The circuit of demodulator 34 is shown in FIG. 23 and includes transistors T4, T5 and T6, capacitor 115 and resistors 116, 117 and 118 connected together as shown. The position pulses 31, 32 on line 29a shown in FIG. 7 are supplied (under control of gate transistor T3 in the FIG. 22 circuit) to the emitter of transistor T4 which has its base strapped so that transistor T4 functions as a diode. A down level on line 45 causes transistor T6 to conduct so that the gated positive going pulses on line 29a are passed by transistor T4 to the base of matched transistor T5. The voltage at the emitter of transistor T5 tries to follow the voltage on the base of transistor T5, resulting in capacitor 115 being charged by the positive going voltages. The RC values of the FIG. 23 circuit is such that transistor T5 is held off until the arrival of the next positive pulse gated by transistor T6.
Demodulator 35 is identical to demodulator 34 except that it takes its input from line 46 instead of line 45. Demodulator 35 functions similarly as demodulator 34.
The outputs from the two demodulators 34 and 35, shown as wave forms 36 and 37 in FIG. 8, are filtered differentially by resistors R1, R2 and capacitor C1 in FIG. 7. The component values of R1, R2 and C1 are such as to give a roll off differential signal at 7 KHz and above.
Clock detect circuit 49 is shown in detail in FIG. 24 and consists of two transistors T7 and T8 connected in a common emitter configuration. A transistor T9 is connected to the collector of transistor T8, and the collector of transistor T9 provides the servo clock signal on terminal 50. The FIG. 24 circuit also includes the biasing resistors 125, 126 and 127 connected with the transistors of the circuit as shown.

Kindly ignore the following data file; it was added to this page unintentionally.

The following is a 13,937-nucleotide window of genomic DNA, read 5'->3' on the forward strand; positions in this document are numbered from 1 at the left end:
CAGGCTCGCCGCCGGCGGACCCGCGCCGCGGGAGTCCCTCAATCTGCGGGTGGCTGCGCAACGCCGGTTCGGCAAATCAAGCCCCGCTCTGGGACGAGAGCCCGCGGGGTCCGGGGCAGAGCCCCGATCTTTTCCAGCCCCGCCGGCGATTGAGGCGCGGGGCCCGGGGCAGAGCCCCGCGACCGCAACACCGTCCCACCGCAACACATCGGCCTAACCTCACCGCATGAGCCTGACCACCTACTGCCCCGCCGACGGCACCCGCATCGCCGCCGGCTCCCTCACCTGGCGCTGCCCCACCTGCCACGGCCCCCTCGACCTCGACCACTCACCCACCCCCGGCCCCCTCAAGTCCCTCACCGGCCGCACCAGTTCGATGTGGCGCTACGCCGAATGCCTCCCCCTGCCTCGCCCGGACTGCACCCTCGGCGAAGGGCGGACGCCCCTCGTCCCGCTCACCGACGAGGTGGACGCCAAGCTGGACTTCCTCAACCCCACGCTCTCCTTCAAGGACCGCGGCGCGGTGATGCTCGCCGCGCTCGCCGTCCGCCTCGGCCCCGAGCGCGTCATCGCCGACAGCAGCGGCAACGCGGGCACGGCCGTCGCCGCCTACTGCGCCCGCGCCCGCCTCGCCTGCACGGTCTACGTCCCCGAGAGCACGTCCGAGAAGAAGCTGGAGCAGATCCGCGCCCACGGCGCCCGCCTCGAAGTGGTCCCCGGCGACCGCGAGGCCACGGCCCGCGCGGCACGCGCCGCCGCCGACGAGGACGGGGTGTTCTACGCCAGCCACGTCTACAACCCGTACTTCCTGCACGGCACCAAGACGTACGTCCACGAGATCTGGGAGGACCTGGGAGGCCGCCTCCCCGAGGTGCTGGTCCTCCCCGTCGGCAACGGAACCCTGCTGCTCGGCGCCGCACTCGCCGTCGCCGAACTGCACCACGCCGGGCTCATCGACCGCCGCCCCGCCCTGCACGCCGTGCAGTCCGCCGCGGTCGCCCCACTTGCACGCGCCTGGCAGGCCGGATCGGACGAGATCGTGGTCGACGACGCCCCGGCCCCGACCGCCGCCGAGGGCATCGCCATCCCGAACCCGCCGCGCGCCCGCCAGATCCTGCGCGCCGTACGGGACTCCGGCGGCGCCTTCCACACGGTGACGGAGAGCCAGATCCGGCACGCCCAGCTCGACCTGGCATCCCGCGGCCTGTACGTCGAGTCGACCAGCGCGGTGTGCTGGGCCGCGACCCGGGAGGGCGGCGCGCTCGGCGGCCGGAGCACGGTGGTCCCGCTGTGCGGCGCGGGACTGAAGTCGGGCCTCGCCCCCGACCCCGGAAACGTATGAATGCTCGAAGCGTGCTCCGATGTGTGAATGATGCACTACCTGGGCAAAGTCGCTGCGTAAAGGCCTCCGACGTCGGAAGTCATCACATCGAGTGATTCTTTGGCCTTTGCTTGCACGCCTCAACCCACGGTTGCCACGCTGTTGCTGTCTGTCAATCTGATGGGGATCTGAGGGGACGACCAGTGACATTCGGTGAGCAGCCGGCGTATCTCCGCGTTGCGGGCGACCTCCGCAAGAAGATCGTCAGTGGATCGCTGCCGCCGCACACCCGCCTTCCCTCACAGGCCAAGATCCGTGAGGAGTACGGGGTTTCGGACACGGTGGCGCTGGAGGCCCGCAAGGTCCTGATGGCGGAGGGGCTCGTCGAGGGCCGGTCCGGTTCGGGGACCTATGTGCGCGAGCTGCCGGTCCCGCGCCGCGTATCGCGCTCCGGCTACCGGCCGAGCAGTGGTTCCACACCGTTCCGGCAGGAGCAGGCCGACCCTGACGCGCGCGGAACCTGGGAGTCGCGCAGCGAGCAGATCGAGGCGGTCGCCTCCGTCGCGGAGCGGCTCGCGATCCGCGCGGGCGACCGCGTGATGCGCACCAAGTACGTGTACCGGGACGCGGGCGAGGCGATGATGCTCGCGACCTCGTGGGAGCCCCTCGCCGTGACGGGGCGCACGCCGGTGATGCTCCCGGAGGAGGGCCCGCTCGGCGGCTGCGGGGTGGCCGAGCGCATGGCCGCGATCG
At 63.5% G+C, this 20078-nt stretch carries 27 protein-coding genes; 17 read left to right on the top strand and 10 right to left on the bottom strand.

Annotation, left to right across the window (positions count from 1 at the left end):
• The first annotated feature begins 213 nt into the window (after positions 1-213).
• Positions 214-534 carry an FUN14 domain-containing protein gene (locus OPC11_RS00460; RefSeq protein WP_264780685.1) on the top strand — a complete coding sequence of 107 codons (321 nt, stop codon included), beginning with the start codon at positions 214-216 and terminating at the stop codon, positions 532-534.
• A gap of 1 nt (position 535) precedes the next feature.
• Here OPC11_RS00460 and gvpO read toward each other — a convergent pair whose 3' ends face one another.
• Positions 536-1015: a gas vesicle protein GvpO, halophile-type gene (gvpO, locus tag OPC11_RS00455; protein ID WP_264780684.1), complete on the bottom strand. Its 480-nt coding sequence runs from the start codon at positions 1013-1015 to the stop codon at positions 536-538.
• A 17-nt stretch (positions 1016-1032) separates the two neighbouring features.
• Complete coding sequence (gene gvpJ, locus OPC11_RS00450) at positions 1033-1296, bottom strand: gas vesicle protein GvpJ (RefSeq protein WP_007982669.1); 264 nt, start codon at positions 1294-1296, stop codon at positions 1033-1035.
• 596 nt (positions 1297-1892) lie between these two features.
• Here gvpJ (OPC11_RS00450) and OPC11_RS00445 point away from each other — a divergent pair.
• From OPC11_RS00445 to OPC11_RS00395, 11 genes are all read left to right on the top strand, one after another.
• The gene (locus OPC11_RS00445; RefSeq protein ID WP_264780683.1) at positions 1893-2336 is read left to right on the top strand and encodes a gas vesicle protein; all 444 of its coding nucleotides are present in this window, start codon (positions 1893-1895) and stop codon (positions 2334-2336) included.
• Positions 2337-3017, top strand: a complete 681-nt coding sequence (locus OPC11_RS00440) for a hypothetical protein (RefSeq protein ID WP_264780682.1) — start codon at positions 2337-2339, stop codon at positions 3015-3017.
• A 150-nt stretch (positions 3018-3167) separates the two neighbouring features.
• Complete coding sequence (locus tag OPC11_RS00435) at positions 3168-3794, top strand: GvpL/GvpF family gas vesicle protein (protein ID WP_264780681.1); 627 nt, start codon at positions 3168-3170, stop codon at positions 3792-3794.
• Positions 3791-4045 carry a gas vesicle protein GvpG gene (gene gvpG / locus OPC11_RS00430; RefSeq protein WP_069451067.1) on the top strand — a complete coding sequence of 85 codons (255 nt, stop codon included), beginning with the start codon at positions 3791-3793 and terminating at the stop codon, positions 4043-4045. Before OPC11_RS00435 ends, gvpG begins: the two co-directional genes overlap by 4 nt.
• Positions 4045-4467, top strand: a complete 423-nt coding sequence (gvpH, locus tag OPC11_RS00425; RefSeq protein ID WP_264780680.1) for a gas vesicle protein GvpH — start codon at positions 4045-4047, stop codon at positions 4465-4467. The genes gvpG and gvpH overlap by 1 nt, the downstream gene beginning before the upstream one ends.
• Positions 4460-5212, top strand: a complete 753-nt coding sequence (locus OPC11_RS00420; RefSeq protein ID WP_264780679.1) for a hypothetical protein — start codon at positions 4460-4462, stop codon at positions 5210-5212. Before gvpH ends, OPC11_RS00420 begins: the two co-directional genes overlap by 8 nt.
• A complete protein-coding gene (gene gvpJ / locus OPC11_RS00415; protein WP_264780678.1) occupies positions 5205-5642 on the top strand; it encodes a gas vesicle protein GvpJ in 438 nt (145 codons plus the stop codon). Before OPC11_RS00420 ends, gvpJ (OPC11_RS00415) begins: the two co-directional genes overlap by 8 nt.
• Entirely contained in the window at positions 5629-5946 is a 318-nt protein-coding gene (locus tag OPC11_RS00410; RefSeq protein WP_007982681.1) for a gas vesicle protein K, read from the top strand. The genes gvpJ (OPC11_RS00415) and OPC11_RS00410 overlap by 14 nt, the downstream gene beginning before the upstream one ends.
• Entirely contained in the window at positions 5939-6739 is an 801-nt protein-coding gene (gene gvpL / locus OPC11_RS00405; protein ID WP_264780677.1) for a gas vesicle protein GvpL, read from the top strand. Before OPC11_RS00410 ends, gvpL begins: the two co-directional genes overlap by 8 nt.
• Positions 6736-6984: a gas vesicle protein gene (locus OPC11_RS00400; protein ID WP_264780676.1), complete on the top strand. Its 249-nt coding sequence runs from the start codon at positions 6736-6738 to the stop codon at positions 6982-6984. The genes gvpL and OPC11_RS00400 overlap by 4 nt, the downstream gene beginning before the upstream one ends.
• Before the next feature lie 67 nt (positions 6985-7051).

A reference signal of -1.86 volts is supplied to the base of transistor T7, and the tri-bit signal from baseline control circuit 29 is supplied to the base of transistor T8. The transistor T9 constitutes the output transistor of the circuit 49 and has its base connected to the collector of transistor T8. The circuit 49 has the effect of comparing the voltage of the tri-bit signal on line 29a with the -1.86 reference voltage. Thus, whenever the voltage of the tri-bit signal on line 29a falls below -1.86 volts, transistor T8 switches OFF, and transistor T9 switches ON. The servo clock signal on terminal 50 therefore appears as a number of negative going pulses on the output line from the collector of transistor T9. Thus, only the clock pulses appear on terminal 50.
The compensator 25 shown in FIG. 9 converts the differential position error signal appearing across terminals 43, 44 into a single ended output at terminal 51 either positive or negative, as required by the driver circuit 26. The FIG. 9 circuit is a straight forward lead-lag compensator using an operational amplifier 52. At low frequencies, the capacitors C2 of FIG. 9 can be ignored, and the gain is equal to R6/(R4+R5). At high frequencies, the capacitors C2 of FIG. 9 act as short circuits; and the gain is R6/R4. In this particular arrangement, the low frequency gain is three-fourth, and the high frequency gain is 4.5. The characteristics of the compensator 25 are shown in FIG. 25; and it will be observed that the gain below 113HZ is three-fourth, while the gain above 678HZ is 4.5.